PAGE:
When it comes to sick leave, employers need to take action

A new study has found that the average UK employee took over a week off sick last year. Companies that prioritise the people behind these numbers are more likely to reap the benefits 

Sick leave

You may not have noticed, but the people around you at work are getting sicker.

UK staff were absent from work due to illness for an average of 7.8 days over the past year, according to a new study by the Chartered Institute of Personnel and Development (CIPD). This marks the highest level of such absences in a decade, and an average of two days more than the pre-pandemic rate of 5.8 days. 

But while publications such as the Daily Mail and The Spectator might want to decry the advent of “sick note Britain”, and question whether younger generations can match the work ethic of yesteryear, businesses need to take a sober look at what lies behind the figures. 

The CIPD findings show that the most common reasons for short-term absences were minor illnesses – colds or headaches – followed by musculoskeletal injuries and poor mental health. More than a third of the organisations surveyed said that Covid or long Covid were still a significant cause of sick leave. And when it comes to long-term sick leave, it is mental health issues, musculoskeletal injuries and chronic conditions such as cancer that are causing absences.

The UK’s ostensibly declining health is not necessarily a direct result of employers; macroeconomic issues such as the cost-of-living crisis have amplified stress and anxiety, as colder winters have increased the risk of viral infections. ⁠

But when workers are off sick it is bad for business. It creates a vicious circle. One person off ill results in lost productivity and if they are off for a long time, their workload could be passed on to their colleagues, who in turn are at the risk of burnout. That could then lead to them taking time off sick, too.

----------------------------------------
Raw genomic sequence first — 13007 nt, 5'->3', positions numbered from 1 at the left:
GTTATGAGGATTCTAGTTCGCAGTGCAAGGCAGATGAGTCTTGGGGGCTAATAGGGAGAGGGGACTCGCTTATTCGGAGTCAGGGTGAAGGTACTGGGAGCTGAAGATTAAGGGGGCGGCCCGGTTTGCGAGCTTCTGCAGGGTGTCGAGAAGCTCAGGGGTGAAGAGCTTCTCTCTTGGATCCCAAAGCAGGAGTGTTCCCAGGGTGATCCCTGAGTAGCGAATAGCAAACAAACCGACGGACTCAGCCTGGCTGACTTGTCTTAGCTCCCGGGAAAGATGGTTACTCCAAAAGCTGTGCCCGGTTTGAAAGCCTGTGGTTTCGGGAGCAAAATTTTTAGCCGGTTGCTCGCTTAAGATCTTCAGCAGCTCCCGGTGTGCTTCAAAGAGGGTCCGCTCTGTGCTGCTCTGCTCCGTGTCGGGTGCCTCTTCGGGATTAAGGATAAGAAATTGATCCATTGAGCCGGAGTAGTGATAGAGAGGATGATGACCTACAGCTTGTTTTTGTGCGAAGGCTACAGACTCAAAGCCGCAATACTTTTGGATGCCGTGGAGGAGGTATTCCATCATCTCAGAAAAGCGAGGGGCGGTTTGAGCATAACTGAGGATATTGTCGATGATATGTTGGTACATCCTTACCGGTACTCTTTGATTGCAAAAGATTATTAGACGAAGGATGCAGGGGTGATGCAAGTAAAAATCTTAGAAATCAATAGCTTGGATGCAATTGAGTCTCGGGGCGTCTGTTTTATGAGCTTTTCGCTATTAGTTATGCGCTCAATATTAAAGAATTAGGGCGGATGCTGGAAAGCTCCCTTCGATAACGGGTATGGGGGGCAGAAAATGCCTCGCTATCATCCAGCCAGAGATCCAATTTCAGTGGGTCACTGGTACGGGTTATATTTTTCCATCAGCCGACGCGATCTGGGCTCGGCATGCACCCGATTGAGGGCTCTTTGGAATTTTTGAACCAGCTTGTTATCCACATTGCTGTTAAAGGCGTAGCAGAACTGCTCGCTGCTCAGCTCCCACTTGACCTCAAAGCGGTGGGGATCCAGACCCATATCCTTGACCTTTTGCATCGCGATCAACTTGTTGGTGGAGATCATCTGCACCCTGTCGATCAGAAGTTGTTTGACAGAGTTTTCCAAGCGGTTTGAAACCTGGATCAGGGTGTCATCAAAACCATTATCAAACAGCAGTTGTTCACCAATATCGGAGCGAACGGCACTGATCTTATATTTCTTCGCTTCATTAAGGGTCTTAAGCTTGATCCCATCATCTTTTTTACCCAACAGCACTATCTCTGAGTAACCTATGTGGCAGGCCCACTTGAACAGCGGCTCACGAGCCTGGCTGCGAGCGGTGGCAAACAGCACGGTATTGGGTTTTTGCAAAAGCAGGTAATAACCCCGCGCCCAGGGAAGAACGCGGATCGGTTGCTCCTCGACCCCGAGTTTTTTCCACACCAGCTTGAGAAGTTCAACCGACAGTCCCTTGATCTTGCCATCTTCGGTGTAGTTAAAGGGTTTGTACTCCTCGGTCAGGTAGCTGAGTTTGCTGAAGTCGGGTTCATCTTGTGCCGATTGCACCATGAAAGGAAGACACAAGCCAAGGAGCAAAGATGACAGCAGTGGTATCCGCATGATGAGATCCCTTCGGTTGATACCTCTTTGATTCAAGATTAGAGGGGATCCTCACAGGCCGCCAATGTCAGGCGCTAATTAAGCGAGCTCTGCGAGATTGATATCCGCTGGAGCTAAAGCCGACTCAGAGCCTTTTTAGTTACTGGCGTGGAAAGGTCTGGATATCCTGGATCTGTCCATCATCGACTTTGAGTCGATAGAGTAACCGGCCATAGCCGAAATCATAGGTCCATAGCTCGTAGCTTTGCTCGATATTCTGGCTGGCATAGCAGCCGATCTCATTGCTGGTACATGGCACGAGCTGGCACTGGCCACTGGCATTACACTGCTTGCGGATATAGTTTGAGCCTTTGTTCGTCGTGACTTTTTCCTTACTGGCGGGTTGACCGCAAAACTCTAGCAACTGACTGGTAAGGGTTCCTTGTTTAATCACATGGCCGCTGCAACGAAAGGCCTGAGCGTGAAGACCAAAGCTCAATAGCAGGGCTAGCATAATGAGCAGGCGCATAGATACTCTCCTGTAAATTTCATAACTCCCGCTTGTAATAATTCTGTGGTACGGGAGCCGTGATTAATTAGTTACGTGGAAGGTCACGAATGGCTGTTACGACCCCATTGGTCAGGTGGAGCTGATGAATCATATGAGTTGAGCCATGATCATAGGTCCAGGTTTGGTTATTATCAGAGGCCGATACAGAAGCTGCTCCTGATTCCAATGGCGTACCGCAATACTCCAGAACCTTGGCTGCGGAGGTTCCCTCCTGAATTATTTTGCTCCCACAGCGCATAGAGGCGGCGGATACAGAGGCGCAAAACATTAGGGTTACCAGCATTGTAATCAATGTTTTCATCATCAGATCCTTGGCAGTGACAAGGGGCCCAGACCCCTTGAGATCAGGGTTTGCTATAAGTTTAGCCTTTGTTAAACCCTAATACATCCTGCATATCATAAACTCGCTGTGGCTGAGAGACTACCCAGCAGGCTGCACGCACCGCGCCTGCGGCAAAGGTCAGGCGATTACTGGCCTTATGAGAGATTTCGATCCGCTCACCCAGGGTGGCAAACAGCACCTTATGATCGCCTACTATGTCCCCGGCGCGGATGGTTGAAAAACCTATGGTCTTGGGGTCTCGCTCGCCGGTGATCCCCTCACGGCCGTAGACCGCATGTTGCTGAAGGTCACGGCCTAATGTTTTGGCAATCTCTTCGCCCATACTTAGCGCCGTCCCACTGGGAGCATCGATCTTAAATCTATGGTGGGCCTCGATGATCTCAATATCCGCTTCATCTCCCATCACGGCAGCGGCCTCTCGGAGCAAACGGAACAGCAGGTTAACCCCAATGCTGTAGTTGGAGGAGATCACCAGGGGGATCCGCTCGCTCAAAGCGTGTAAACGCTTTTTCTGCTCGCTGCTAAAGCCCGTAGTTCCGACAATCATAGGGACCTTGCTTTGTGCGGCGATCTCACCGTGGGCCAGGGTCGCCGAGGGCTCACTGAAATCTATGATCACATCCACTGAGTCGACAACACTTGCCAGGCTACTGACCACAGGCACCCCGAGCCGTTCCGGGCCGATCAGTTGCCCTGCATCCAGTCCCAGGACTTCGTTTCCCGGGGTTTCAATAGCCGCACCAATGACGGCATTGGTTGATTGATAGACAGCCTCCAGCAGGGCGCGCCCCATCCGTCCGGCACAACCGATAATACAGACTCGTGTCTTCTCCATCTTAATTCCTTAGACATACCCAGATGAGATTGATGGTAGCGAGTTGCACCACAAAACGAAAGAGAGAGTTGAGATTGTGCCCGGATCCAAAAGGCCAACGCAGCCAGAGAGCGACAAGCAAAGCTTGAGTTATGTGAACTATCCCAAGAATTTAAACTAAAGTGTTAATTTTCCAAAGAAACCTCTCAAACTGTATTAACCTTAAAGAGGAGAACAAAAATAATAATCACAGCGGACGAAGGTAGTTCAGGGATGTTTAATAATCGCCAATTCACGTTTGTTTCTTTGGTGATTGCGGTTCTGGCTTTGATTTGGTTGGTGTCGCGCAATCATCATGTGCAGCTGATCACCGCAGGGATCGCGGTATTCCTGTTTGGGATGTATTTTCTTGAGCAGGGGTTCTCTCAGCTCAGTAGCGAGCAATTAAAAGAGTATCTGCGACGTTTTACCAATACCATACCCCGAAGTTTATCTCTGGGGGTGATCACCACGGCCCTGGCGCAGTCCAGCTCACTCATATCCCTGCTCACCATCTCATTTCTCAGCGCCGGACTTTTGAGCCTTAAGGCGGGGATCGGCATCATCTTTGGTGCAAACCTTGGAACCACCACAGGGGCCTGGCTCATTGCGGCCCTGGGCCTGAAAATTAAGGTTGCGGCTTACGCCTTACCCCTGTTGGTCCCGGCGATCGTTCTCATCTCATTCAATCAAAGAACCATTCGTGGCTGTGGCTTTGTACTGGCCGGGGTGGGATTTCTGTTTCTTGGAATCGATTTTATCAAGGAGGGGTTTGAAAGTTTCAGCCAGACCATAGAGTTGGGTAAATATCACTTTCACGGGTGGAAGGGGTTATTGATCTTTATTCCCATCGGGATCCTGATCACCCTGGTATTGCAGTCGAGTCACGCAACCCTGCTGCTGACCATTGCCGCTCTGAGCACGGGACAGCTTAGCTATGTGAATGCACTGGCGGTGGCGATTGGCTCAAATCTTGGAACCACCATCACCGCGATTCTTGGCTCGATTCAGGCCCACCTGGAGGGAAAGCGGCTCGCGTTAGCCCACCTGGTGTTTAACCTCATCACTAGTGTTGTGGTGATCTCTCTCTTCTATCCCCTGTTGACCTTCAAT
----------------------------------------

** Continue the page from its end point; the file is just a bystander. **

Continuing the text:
A proactive approach to reducing sick leave

On reviewing the CIPD’s findings, then, the sensible response by employers should be to proactively work to improve staff health and wellbeing in general. Rather than evidence of the need for a stiff upper lip, as some cynical columnists might suggest, the report’s results are a sign that, right now, the UK economy needs an arm around the shoulder.

While employers cannot wave a magic wand and remove every single health risk from a person’s life, they can at least attempt to create the healthiest working culture and environment possible.

Business leaders and managers should ask themselves: are we giving our staff ample paid holiday? When people work overtime, do we offer extra pay or, at least, time back in lieu? Are our perks and benefits helpful for physical and mental health? 

And, particularly in hybrid or fully remote working situations, are we regularly checking in with staff to guard against loneliness or isolation? Are we confident that staff working from home have a comfortable office set-up, with seating that provides adequate back support?

A happy and healthy workforce is a productive one. The quickest route for a company to reduce staff sick days starts by it taking an active interest in their health and wellbeing. 

And, finally, when time off sick cannot be avoided – sometimes, people are just ill or injured despite their best efforts not to be – it is important that employers invoke empathy and flexibility. If they need time off, don’t rush them back. Let them fully recover, or it could lead to more sick days in the future.